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Opinion

Opinion: On Veterans Day, Americans should think less about the warriors and more about the wars

A U.S. Army soldier lobs a grenade in Afghanistan.
A U.S. Army soldier lobs a grenade at a military outpost in Afghanistan during a clash with Taliban fighters in 2010. The war in Afghanistan marked its 18th year last month, a fact met with what seemed to be a national shrug.
(Patrick Baz / AFP/Getty Images)

This Veterans Day, Americans will roll out the thanks: parades, tributes and enough free chain restaurant food to satiate the most gluttonous Marine for a week. Some U.S. veterans, particularly those who have served overseas in combat, are increasingly skeptical of this cheap grace. Despite the often-genuine outpouring of affection, thanks and “support” for veterans, many Americans know little and seemingly care even less about the wars their veterans have fought over the past two decades.

A reminder: Veterans Day is for the living, not the dead. We have Memorial Day, half a year away, to mourn those who made the ultimate sacrifice for their comrades and their country.

America now has nearly 3.5 million post-9/11 veterans, a little over 1% of the total U.S. population. The oldest are now grandparents while the youngest are barely of legal drinking age. More diverse and better educated than previous generations of American veterans, the post-9/11 veterans are also far more likely to have some degree of disability from their service. Roughly two-thirds served in Iraq, Afghanistan or both.

American veterans are profoundly shaped and changed by their service. Their pride in the nation’s armed forces and in their own service is largely undimmed. A January survey by Smithsonian magazine, Stars and Stripes and George Mason University found that 90% of U.S. veterans would make the choice to serve again and nearly as many would want their son or daughter to serve in the military.

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Yet, in spite of that justifiable pride, this country’s veterans have come to grasp the futility and the hubris of the wars on which most spent their youth. A Pew Research Center survey over the summer found that 64% of veterans thought the war in Iraq was not worth fighting, and 58% said the same about the war in Afghanistan. Despite being largely successful at the time the survey was taken, the campaign against Islamic State in Syria was also viewed as “not worth it” by 55% of veterans. The rank of the respondents and whether they served in combat made no statistical difference.

These numbers on veterans’ views are virtually identical to those of the broader civilian population. Americans are uneasy with endless wars in the Middle East, as the polling shows. Yet, despite today’s outpouring of gratitude to our veterans, Americans, in the main, appear to not care enough to actually learn about our unwinnable wars and push our politicians to end them.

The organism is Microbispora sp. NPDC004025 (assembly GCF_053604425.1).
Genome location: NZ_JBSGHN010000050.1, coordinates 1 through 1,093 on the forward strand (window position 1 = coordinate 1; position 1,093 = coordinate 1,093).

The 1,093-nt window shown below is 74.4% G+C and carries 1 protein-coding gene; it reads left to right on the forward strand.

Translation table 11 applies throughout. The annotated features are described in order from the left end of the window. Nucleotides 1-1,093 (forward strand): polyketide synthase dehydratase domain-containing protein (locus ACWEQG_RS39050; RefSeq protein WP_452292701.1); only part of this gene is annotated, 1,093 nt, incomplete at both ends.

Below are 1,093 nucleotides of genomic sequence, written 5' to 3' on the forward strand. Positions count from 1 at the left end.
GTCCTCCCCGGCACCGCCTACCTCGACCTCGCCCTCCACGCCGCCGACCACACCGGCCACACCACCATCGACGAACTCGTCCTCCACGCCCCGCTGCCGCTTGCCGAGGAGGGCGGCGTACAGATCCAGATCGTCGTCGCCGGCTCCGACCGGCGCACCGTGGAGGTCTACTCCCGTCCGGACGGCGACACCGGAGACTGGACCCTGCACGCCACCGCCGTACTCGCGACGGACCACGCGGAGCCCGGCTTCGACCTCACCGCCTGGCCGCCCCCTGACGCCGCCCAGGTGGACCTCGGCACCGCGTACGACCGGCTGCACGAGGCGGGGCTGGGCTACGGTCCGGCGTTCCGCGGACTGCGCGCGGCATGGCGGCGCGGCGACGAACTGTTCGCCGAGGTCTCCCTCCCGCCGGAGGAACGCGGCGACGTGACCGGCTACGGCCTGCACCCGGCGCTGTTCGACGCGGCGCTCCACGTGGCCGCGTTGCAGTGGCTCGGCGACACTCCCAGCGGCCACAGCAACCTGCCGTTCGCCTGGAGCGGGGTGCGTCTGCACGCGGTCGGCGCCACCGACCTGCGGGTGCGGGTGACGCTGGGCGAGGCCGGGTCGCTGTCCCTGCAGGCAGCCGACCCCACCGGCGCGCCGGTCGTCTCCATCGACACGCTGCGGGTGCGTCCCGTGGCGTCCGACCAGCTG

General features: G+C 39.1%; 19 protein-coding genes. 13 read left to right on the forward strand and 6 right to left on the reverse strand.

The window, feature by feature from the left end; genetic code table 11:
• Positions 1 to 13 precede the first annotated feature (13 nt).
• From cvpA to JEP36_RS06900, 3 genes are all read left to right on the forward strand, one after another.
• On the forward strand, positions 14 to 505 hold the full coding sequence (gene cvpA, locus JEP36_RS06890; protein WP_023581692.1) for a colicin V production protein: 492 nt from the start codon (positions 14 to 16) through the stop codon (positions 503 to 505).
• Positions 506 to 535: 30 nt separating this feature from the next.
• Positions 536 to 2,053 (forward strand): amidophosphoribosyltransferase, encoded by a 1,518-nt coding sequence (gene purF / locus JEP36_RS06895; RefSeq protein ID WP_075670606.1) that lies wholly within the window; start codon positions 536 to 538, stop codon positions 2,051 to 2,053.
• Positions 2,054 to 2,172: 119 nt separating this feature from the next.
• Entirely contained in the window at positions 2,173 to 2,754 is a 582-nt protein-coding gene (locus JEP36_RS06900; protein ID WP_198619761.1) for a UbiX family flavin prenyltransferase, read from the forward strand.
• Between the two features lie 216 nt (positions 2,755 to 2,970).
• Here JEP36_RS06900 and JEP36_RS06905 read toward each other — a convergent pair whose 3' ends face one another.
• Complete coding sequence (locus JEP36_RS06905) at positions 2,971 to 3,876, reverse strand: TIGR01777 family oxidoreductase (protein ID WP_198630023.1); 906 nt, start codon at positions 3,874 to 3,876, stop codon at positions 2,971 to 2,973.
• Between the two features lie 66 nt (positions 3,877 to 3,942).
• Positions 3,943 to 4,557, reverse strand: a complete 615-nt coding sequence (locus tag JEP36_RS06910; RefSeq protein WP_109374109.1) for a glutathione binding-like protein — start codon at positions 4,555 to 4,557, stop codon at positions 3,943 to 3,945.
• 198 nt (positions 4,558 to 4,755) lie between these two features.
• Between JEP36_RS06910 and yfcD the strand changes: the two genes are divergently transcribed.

The war in Afghanistan quietly marked its 18th year last month, occasioning a few grim jokes and what appeared to be a collective national shrug. Amorphous terms like “security” and “terrorism” remain a major concern of voters, but the actual wars are generally ignored.

With news consumption mainly occurring online, American journalists have told me that reporting on the wars receives little attention — stories about the conflict in Afghanistan get few clicks in 2019. Even at the height of the Iraq war in 2006, most young American adults couldn’t find Iraq on a map of the Middle East.

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Nearly a decade ago, long before he was President Trump’s embattled chief of staff or a private citizen, Marine Gen. John F. Kelly used to give a speech about heroism and sacrifice. A combat veteran and Gold Star father, Kelly told the tale of two Marines, Cpl. Jonathan Yale and Lance Cpl. Jordan Haerter. In April 2008, Yale and Haerter stood their ground in the face of a massive suicide truck bomb attack, giving their lives and saving dozens of their fellow Marines and Iraqi soldiers.

During the speech, Kelly blasted “those who claim to support [veterans] but not the cause that takes their innocence, their limbs and even their lives.” He noted that even with our all-volunteer military, “as a democracy, ‘we the people’ — and that by definition is every one of us — sent them away from home and hearth to fight our enemies. We are all responsible.”

Kelly had it half right. We are all responsible. But unquestioning support or apathy for our wars is also a betrayal. We don’t care about our veterans if we don’t care about the wars those veterans fought, wars that are still being fought, with no victory in sight. Stash the free food and stifle the rote “Thank you for your service.” If they truly support their veterans, Americans should learn about the wars being fought in their name, with their taxes, by their fellow citizens. This Veterans Day, Americans should think less about their warriors and more about their wars.

Gil Barndollar is the military fellow-in-residence at the Catholic University of America’s Center for the Study of Statesmanship and a senior fellow at Defense Priorities. He served as a Marine infantry officer from 2009 to 2016.


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